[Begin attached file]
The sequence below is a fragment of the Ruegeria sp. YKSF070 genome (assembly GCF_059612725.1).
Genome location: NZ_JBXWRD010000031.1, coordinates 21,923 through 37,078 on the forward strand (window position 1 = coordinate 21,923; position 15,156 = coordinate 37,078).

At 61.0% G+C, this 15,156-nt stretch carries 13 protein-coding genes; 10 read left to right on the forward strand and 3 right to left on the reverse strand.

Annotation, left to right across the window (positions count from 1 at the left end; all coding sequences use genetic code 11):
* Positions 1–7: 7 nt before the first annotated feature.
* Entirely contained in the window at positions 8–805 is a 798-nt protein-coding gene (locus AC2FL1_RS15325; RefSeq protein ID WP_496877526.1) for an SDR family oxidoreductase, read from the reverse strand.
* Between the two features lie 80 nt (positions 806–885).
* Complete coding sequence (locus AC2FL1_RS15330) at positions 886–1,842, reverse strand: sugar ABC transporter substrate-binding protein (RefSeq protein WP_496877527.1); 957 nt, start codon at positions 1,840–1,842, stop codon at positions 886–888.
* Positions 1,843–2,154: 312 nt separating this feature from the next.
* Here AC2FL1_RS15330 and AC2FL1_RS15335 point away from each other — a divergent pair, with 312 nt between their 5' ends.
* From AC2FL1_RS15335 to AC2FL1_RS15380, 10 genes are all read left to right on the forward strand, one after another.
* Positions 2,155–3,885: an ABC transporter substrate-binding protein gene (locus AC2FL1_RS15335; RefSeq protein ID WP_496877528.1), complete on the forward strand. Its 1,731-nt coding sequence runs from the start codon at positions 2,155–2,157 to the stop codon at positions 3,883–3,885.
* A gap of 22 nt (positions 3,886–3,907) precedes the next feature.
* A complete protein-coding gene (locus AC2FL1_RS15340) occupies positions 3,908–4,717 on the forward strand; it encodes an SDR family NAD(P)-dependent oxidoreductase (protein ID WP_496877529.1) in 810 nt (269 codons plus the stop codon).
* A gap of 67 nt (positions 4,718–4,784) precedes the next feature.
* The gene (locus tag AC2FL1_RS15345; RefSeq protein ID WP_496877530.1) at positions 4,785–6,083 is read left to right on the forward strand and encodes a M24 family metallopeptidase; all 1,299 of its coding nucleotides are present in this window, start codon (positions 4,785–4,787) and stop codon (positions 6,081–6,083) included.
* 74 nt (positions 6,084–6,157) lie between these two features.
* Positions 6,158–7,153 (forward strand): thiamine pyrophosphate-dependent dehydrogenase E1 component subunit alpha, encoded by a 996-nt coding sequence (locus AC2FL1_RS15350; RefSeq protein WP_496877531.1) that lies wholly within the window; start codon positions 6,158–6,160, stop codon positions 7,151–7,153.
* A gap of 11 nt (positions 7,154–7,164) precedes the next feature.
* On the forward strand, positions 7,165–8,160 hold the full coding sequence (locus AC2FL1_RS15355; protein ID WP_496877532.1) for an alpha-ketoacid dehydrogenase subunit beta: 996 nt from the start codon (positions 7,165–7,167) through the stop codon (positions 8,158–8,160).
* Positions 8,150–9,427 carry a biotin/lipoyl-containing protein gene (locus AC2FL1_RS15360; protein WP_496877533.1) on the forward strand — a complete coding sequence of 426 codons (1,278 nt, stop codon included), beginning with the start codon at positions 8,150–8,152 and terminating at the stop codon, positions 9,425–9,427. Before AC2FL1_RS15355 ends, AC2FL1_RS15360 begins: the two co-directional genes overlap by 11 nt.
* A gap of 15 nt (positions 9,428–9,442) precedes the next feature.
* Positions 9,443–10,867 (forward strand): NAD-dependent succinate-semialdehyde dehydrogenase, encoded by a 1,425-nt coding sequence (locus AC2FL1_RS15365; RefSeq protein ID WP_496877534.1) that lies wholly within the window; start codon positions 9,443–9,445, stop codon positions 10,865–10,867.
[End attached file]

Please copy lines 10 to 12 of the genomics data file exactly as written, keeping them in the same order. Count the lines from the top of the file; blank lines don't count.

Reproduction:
* Here AC2FL1_RS15330 and AC2FL1_RS15335 point away from each other — a divergent pair, with 312 nt between their 5' ends.
* From AC2FL1_RS15335 to AC2FL1_RS15380, 10 genes are all read left to right on the forward strand, one after another.
* Positions 2,155–3,885: an ABC transporter substrate-binding protein gene (locus AC2FL1_RS15335; RefSeq protein ID WP_496877528.1), complete on the forward strand. Its 1,731-nt coding sequence runs from the start codon at positions 2,155–2,157 to the stop codon at positions 3,883–3,885.